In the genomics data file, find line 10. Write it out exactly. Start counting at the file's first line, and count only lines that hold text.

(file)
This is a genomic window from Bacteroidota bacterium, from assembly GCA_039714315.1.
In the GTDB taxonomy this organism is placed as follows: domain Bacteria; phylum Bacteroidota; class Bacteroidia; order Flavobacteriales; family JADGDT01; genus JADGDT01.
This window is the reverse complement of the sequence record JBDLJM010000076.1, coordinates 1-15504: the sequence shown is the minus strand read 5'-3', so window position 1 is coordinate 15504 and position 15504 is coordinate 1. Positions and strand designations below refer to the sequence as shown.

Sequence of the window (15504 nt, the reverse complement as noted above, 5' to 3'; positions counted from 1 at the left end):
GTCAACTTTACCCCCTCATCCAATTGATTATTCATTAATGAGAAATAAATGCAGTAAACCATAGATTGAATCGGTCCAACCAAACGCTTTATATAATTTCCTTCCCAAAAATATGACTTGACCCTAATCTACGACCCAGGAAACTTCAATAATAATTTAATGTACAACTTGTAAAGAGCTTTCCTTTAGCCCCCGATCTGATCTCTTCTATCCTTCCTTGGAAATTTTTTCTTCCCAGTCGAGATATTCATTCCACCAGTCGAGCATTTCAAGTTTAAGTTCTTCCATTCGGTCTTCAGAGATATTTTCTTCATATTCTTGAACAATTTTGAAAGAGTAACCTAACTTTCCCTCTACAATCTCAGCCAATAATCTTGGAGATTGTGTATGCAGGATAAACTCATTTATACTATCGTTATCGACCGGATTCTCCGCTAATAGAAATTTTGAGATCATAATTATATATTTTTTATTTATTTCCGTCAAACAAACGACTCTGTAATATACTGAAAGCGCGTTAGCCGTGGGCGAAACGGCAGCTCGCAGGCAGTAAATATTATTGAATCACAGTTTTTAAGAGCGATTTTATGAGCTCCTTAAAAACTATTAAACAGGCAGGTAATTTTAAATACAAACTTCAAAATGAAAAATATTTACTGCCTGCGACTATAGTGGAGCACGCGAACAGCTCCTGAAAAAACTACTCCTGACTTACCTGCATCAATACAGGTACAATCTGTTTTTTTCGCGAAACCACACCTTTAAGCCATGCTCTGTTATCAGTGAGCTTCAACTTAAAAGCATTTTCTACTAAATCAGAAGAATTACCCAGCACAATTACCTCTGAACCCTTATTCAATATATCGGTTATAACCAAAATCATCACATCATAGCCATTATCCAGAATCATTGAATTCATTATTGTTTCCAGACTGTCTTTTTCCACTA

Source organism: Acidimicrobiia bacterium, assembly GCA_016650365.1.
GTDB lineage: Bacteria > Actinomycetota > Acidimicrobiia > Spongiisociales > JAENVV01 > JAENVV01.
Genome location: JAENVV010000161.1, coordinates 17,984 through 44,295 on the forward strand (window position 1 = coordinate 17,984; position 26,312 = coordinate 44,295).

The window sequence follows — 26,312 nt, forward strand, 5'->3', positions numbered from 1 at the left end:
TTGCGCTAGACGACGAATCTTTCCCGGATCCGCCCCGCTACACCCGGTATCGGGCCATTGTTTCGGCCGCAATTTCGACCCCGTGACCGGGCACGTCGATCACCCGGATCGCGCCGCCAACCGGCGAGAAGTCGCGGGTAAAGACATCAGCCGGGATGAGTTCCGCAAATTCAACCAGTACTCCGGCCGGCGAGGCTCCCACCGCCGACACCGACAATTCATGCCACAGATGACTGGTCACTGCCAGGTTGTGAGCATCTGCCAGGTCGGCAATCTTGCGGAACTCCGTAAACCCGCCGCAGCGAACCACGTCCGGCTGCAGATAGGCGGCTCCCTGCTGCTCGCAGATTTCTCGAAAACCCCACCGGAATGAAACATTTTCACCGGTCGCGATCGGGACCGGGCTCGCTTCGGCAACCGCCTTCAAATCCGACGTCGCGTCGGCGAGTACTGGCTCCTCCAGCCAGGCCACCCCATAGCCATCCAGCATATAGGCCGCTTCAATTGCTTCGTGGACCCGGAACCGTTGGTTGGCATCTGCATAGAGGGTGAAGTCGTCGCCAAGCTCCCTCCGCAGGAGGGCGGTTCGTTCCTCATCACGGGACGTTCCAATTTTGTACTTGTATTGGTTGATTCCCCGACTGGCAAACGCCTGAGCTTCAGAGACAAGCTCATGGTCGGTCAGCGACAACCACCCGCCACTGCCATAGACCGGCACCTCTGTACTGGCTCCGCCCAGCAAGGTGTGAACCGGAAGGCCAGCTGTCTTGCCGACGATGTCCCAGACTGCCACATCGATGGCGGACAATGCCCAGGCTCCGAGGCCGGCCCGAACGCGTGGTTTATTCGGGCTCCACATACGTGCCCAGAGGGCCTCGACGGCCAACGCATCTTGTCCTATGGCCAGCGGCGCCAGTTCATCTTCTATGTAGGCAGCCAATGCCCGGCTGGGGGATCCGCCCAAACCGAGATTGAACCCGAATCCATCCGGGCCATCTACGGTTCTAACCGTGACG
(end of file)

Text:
TTGCGCTAGACGACGAATCTTTCCCGGATCCGCCCCGCTACACCCGGTATCGGGCCATTGTTTCGGCCGCAATTTCGACCCCGTGACCGGGCACGTCGATCACCCGGATCGCGCCGCCAACCGGCGAGAAGTCGCGGGTAAAGACATCAGCCGGGATGAGTTCCGCAAATTCAACCAGTACTCCGGCCGGCGAGGCTCCCACCGCCGACACCGACAATTCATGCCACAGATGACTGGTCACTGCCAGGTTGTGAGCATCTGCCAGGTCGGCAATCTTGCGGAACTCCGTAAACCCGCCGCAGCGAACCACGTCCGGCTGCAGATAGGCGGCTCCCTGCTGCTCGCAGATTTCTCGAAAACCCCACCGGAATGAAACATTTTCACCGGTCGCGATCGGGACCGGGCTCGCTTCGGCAACCGCCTTCAAATCCGACGTCGCGTCGGCGAGTACTGGCTCCTCCAGCCAGGCCACCCCATAGCCATCCAGCATATAGGCCGCTTCAATTGCTTCGTGGACCCGGAACCGTTGGTTGGCATCTGCATAGAGGGTGAAGTCGTCGCCAAGCTCCCTCCGCAGGAGGGCGGTTCGTTCCTCATCACGGGACGTTCCAATTTTGTACTTGTATTGGTTGATTCCCCGACTGGCAAACGCCTGAGCTTCAGAGACAAGCTCATGGTCGGTCAGCGACAACCACCCGCCACTGCCATAGACCGGCACCTCTGTACTGGCTCCGCCCAGCAAGGTGTGAACCGGAAGGCCAGCTGTCTTGCCGACGATGTCCCAGACTGCCACATCGATGGCGGACAATGCCCAGGCTCCGAGGCCGGCCCGAACGCGTGGTTTATTCGGGCTCCACATACGTGCCCAGAGGGCCTCGACGGCCAACGCATCTTGTCCTATGGCCAGCGGCGCCAGTTCATCTTCTATGTAGGCAGCCAATGCCCGGCTGGGGGATCCGCCCAAACCGAGATTGAACCCGAATCCATCCGGGCCATCTACGGTTCTAACCGTGACG